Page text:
Fanny was younger once than she is now,
And prettier of course: I do not mean
To say that there are wrinkles on her brow;
Yet, to be candid, she is past eighteen—
Perhaps past twenty—but the girl is shy
About her age, and Heaven forbid that I
Should get myself in trouble by revealing
A secret of this sort; I have too long
Loved pretty women with a poet’s feeling,
And when a boy, in day dream and in song,
Have knelt me down and worshipp’d them: alas!
They never thank’d me for’t—but let that pass.
Her father kept, some fifteen years ago,
A retail dry-good shop in Chatham-street,
And nursed his little earnings, sure though slow,
Till, having muster’d wherewithal to meet
The gaze of the great world, he breathed the air
Of Pearl-street—and "set up" in Hanover-square.
Money is power, ’tis said—I never tried;
I’m but a poet—and bank-notes to me
Are curiosities, as closely eyed,
Whene’er I get them, as a stone would be,
Toss’d from the moon on Doctor Mitchill’s table,
Or classic brickbat from the tower of Babel.
But he I sing of well has known and felt
That money hath a power and a dominion;
For when in Chatham-street the good man dwelt,
No one would give a sous for his opinion.
And though his neighbours were extremely civil,
Yet, on the whole, they thought him—a poor devil,
A decent kind of person; one whose head
Was not of brains particularly full;
It was not known that he had ever said
Any thing worth repeating—’twas a dull,
Good, honest man—what Paulding’s muse would call
A “cabbage head”—but he excelled them all
In that most noble of the sciences,
The art of making money; and he found
The zeal for quizzing him grew less and less,
As he grew richer; till upon the ground
Of Pearl-street, treading proudly in the might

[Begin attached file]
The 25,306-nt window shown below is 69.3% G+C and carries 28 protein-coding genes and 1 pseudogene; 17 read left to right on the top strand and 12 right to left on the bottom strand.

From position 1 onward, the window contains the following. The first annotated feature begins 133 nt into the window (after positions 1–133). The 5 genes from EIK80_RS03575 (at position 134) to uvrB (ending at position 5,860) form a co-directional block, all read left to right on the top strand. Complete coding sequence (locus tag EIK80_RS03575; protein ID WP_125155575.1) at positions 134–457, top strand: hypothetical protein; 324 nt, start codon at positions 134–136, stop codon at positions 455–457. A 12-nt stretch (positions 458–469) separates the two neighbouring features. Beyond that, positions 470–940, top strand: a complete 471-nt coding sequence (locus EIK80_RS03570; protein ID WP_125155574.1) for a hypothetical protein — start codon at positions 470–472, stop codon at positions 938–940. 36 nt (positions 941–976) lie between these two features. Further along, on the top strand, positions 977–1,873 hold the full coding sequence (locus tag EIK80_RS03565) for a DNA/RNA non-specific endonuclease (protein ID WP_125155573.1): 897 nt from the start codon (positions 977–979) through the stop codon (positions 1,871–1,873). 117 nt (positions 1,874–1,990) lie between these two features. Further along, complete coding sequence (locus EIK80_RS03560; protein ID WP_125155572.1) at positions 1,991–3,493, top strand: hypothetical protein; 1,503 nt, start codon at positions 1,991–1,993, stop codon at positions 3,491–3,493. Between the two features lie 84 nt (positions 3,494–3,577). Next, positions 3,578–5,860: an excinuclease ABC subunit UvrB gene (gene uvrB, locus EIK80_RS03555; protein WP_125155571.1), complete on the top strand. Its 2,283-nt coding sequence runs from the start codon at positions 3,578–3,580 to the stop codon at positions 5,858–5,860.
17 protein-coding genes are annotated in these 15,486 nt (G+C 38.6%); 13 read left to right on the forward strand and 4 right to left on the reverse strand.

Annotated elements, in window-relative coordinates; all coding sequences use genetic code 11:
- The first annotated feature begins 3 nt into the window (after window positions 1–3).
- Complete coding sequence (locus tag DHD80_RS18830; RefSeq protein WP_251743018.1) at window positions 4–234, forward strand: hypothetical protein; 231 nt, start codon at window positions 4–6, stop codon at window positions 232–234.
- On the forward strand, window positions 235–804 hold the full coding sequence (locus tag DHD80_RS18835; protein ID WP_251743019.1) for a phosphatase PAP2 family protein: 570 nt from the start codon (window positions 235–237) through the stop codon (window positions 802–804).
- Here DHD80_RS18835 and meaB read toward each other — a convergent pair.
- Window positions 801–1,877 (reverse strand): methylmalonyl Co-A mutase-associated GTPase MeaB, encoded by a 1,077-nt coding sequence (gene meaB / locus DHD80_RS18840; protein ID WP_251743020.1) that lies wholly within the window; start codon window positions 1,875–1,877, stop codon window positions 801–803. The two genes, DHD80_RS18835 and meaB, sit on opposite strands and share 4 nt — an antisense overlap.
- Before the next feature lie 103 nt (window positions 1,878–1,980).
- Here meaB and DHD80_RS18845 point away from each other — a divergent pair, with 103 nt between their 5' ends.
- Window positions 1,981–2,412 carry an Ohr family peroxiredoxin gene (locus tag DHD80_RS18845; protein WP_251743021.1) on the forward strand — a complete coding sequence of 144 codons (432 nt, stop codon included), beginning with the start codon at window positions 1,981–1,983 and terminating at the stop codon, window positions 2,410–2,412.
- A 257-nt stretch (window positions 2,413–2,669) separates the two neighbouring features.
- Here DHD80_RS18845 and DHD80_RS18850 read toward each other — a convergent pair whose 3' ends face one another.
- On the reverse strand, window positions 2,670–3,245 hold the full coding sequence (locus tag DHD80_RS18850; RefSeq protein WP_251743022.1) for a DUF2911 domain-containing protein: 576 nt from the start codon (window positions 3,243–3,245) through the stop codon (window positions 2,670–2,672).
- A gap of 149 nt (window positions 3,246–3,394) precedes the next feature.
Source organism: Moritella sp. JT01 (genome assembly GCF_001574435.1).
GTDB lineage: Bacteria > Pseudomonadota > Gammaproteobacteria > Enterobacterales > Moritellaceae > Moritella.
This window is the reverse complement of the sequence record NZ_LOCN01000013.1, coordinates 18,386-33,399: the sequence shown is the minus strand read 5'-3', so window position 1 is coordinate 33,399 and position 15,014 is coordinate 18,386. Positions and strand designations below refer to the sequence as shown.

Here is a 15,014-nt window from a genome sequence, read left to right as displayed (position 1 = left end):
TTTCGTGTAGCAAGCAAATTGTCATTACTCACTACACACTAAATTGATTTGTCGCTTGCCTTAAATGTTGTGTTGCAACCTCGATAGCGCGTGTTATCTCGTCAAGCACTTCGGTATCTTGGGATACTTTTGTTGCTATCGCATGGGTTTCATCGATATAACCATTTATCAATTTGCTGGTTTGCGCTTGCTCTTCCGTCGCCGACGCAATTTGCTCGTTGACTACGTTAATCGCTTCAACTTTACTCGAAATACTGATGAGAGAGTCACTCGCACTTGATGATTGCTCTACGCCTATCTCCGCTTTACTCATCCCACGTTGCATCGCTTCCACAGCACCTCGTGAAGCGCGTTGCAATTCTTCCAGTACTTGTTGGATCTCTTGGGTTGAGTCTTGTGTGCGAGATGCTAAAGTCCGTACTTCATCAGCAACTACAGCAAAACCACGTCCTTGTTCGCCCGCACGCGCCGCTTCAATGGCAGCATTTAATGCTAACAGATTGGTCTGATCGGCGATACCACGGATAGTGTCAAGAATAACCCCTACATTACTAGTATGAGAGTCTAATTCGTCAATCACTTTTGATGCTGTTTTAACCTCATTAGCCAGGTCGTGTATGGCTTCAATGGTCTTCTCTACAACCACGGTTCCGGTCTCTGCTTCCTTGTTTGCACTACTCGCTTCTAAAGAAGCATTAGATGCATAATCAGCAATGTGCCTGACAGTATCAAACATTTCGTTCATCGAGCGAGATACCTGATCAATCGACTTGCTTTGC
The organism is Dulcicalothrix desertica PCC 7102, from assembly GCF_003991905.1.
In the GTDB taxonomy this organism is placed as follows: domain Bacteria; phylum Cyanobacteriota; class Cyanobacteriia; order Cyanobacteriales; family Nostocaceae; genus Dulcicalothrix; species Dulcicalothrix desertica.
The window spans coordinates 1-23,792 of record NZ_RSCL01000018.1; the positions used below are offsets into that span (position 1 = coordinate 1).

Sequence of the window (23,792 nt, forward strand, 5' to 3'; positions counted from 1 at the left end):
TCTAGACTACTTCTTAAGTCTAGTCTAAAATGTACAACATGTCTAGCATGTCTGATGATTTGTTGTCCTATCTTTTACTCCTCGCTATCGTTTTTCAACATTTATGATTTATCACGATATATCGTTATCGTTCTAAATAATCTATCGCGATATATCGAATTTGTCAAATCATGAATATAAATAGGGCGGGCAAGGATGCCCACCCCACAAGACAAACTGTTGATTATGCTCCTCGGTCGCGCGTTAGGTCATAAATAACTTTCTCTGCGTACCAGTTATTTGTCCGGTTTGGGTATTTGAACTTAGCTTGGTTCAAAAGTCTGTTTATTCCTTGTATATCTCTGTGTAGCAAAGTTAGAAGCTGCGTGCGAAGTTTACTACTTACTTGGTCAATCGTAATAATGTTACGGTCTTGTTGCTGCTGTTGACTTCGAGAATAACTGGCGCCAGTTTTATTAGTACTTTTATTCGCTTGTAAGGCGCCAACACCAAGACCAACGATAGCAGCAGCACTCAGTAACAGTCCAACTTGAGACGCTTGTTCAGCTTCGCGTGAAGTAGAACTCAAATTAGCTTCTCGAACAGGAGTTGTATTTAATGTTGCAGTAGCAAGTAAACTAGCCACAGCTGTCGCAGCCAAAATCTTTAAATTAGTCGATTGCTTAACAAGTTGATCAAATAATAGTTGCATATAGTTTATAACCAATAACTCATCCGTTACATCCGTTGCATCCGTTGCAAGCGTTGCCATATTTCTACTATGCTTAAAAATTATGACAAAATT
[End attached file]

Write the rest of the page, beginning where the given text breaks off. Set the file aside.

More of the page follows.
And majesty of wealth, a sudden light
Flash’d like the midnight lightning on the eyes
Of all who knew him; brilliant traits of mind,
And genius, clear and countless as the dies
Upon the peacock’s plumage; taste refined,
Wisdom and wit, were his—perhaps much more.
’Twas strange they had not found it out before.
Dear to the exile is his native land,
In memory’s twilight beauty seen afar:
Dear to the broker is a note of hand,
Collaterally secured—the polar star
Is dear at midnight to the sailor’s eyes,
And dear are Bristed’s volumes at “half price;”
But dearer far to me each fairy minute
Spent in that fond forgetfulness of grief;
There is an airy web of magic in it,
As in Othello’s pocket-handkerchief,
Veiling the wrinkles on the brow of sorrow,
The gathering gloom to-day, the thunder cloud to-morrow.
Since that wise pedant, Johnson, was in fashion,
Manners have changed as well as moons; and he
Would fret himself once more into a passion,
Should he return (which heaven forbid!), and see,
How strangely from his standard dictionary,
The meaning of some words is made to vary.
For instance, an undress at present means
The wearing a pelisse, a shawl, or so;
Or any thing you please, in short, that screens
The face, and hides the form from top to toe;
Of power to brave a quizzing-glass, or storm—
’Tis worn in summer, when the weather’s warm.
But a full dress is for a winter’s night.
The most genteel is made of "woven air;"
That kind of classic cobweb, soft and light,
Which Lady Morgan’s Ida used to wear.
And ladies, this aërial manner dress'd in,
Look Eve-like, angel-like, and interesting.